India

Indian cricket star Sachin Tendulkar goes to bat for better hygiene through handwashing

UNICEF Image: Cricket, Hygiene, Sanitation, Girls' Education
© UNICEF video
One of cricket’s all-time great batsmen, Sachin Tendulkar, in a public service announcement that will broadcast in 14 languages and target 6 million schools across India, encouraging children to wash their hands.

By Angela Walker

NEW DELHI, India, 8 October 2008 – International cricket sensation Sachin Tendulkar has joined forces with UNICEF to get Indian children to improve their health and hygiene as part of the first Global Handwashing Day, to be observed on 15 October.

Mr. Tendulkar features in a public service announcement that will broadcast this month in 14 languages across India. It will target students in more than 6 million schools.

“Having a celebrity of this magnitude, who is instantly recognizable to cricket fans not only in India but around the world, will help us mobilize millions of young people,” said UNICEF Representative in India Karin Hulshof.

‘I wanted to be part of this campaign’

Known as the ‘Master Blaster’, Mr. Tendulkar is one of the greatest batsmen in the history of the game. He’s the first player to score 10,000 runs in one-day internationals and is among only three batsmen to surpass 11,000 runs in test cricket.

“Having two young children, I constantly have to remind them to wash their hands before and after meals,” Mr. Tendulkar said. “I wanted to be a part of this campaign, because washing hands with soap can keep children safe and healthy and protect them against deadly disease.”

India’s campaign is part of a global movement uniting millions of children in 52 countries across five continents as part of the International Year of Sanitation 2008. Nearly half of the world’s population, or 2.6 billion people (2 billion of them living in rural areas), do not have access to adequate sanitation. This has widespread implications for human health, child survival, economic productivity and pollution of living spaces and water resources.

Washing hands with soap is one of the most cost-effective ways prevent diarrhoea, the second biggest killer of children in India. Proper handwashing can reduce diarrhoeal cases by half and acute respiratory illnesses by up to one-third.

UNICEF Image: Cricket, Hygiene, Sanitation, Girls' Education
© UNICEF video
The PSA encouraging Indian children to wash their hands is part of a global movement organized as part of the International Year of Sanitation.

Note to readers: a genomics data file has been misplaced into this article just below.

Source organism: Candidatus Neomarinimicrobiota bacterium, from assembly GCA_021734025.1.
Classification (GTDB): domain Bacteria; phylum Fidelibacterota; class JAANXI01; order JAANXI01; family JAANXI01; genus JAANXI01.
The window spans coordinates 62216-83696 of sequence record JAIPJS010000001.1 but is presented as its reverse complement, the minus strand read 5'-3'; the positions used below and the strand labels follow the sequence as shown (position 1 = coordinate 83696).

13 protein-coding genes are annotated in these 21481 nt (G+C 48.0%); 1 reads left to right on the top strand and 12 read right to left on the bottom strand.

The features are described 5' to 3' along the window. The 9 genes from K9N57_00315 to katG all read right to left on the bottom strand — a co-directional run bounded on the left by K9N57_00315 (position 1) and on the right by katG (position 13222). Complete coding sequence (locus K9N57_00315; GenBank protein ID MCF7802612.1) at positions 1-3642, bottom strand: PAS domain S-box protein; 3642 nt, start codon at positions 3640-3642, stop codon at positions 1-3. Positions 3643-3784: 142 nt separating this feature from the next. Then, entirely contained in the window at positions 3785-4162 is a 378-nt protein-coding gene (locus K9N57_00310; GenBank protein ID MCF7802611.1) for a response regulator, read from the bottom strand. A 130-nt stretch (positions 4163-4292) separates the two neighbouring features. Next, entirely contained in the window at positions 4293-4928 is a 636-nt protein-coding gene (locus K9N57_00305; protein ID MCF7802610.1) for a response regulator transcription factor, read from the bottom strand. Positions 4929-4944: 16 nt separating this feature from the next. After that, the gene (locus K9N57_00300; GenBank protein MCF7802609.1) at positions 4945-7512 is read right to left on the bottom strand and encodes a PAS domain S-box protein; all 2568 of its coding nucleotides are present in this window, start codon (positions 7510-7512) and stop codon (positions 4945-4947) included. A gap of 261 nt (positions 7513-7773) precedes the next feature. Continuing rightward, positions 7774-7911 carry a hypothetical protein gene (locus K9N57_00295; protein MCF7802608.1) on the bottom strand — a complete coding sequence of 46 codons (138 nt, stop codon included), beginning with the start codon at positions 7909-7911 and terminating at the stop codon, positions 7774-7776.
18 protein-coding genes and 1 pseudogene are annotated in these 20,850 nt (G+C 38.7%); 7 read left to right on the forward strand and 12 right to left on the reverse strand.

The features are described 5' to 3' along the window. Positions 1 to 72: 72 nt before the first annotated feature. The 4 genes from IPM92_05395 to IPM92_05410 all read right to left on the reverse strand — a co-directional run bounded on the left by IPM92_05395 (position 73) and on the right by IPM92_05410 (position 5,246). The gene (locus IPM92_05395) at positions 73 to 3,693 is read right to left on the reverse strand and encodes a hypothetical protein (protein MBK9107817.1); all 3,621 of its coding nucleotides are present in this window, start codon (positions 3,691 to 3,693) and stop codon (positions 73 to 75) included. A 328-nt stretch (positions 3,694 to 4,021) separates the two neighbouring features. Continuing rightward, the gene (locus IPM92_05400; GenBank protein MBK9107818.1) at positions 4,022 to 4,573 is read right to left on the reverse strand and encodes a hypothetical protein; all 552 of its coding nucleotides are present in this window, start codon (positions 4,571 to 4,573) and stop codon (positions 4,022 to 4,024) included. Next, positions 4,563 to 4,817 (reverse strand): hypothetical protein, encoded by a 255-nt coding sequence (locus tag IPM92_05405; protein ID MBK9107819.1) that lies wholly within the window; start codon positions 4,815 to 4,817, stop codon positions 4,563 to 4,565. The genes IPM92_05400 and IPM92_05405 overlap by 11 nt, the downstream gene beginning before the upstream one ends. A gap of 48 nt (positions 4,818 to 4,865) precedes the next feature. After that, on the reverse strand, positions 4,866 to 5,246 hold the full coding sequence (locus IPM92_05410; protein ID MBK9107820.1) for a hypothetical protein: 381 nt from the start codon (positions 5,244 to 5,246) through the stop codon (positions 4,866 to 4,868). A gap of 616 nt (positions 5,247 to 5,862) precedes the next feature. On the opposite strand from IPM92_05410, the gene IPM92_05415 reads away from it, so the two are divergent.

Sanitation helps girls

Washing hands and using toilets properly not only improves health, but also helps children concentrate on getting and education. The sanitation coverage in Indian schools is estimated to be about 58 per cent. Providing private and separate sanitary latrines in schools can significantly increase girls’ enrolment.

Proper sanitation facilities in schools can also drastically improve the chances of a girl completing her education.

World leaders have agreed on eight Millennium Development Goals to reach targets addressing extreme poverty. MDG 7 aims to reduce by half the number of people without access to sanitation by 2015. About 54 per cent of India’s rural population has access to toilets, according to Indian Government data. More than half a billion people in the country practice open defecation.

A partner for development

To meet the MDG challenge, the Government of India has launched major efforts to promote household and school hygiene through its Total Sanitation Campaign, a comprehensive programme to ensure sanitation facilities in rural areas.

“UNICEF is an essential partner in our efforts to meet the Millennium Development Goals,” said Minister of Rural Development Dr. Raghuvansh Prasad Singh. “We know that improved sanitation is an essential element to improve the health and welfare of our nation’s children.”


 

 

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6 October 2008:
View the PSA featuring one of cricket’s all-time great batsmen, Sachin Tendulkar, encouraging Indian children to wash their hands.
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